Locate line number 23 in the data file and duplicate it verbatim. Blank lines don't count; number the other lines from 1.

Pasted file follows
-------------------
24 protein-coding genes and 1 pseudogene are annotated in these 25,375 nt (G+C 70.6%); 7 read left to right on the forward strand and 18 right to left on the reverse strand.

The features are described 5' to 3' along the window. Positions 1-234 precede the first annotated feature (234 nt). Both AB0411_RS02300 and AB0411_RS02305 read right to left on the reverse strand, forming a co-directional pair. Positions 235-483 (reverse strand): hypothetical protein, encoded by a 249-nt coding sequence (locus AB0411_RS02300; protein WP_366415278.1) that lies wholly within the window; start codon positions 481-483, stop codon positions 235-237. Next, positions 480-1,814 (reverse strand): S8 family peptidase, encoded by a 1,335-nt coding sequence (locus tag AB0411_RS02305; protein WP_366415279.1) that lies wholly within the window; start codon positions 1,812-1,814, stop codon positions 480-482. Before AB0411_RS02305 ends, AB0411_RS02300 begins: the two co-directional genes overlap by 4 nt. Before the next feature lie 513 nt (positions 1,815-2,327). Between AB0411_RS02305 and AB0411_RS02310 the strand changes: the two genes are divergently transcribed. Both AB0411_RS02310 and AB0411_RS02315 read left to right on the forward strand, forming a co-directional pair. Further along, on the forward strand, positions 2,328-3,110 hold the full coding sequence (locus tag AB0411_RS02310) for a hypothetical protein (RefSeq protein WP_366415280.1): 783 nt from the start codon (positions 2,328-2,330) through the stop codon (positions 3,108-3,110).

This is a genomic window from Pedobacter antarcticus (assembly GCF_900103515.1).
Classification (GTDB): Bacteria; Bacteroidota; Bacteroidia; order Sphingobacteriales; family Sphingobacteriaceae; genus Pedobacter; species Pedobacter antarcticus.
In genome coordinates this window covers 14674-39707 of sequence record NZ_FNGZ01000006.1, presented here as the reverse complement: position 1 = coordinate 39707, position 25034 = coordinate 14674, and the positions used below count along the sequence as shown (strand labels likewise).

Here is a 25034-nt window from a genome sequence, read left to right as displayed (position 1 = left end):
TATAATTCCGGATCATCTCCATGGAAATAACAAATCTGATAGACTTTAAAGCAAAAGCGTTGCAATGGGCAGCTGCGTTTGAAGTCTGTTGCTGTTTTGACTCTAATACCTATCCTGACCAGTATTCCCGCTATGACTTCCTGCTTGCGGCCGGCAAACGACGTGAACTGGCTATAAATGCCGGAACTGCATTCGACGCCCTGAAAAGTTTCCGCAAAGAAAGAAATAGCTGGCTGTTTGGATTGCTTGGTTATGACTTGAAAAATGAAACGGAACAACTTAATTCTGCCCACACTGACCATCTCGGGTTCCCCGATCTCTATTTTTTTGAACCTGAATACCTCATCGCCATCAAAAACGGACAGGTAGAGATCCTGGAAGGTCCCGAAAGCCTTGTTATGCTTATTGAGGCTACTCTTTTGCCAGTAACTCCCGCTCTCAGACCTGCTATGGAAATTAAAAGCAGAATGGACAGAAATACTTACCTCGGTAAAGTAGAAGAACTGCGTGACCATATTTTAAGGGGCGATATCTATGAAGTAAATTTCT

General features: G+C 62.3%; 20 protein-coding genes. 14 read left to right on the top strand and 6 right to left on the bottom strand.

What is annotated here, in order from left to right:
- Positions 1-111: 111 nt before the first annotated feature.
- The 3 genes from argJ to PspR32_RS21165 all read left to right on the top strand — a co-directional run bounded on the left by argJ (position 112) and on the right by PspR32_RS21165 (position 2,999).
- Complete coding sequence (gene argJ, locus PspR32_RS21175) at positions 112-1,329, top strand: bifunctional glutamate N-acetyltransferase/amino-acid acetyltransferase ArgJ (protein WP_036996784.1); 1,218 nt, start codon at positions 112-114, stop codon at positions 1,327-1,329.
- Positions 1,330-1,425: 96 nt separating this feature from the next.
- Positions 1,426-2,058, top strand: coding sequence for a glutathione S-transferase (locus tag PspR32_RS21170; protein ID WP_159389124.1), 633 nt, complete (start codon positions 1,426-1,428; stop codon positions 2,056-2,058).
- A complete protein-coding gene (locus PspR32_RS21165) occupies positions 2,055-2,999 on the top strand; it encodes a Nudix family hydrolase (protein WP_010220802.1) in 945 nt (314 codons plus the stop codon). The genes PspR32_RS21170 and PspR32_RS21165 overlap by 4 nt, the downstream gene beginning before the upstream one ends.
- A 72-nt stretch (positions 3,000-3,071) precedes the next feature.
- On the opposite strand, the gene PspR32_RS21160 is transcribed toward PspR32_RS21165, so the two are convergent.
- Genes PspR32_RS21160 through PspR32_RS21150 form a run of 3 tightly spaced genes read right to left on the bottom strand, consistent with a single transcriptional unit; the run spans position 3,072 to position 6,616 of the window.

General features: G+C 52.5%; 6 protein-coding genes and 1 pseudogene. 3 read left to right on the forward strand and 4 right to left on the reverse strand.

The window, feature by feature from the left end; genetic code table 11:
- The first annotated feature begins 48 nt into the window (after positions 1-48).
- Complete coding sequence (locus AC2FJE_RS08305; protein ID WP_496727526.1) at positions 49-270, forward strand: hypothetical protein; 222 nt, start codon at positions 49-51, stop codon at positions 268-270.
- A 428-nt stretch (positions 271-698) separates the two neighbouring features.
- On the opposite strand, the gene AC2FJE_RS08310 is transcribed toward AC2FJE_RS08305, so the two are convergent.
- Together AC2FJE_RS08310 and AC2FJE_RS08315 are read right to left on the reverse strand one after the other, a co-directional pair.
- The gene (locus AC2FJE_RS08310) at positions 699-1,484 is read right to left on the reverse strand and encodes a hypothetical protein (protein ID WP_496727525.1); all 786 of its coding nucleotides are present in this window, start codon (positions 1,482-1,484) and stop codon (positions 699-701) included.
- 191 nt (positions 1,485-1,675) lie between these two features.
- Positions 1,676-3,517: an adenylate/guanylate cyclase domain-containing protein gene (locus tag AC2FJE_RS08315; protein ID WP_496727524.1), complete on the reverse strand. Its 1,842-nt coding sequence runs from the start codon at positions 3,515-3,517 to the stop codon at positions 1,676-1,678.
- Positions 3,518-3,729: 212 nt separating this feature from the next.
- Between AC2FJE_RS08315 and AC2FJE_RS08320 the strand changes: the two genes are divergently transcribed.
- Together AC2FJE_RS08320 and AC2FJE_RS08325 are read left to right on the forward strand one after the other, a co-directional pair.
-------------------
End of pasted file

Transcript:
- A 428-nt stretch (positions 271-698) separates the two neighbouring features.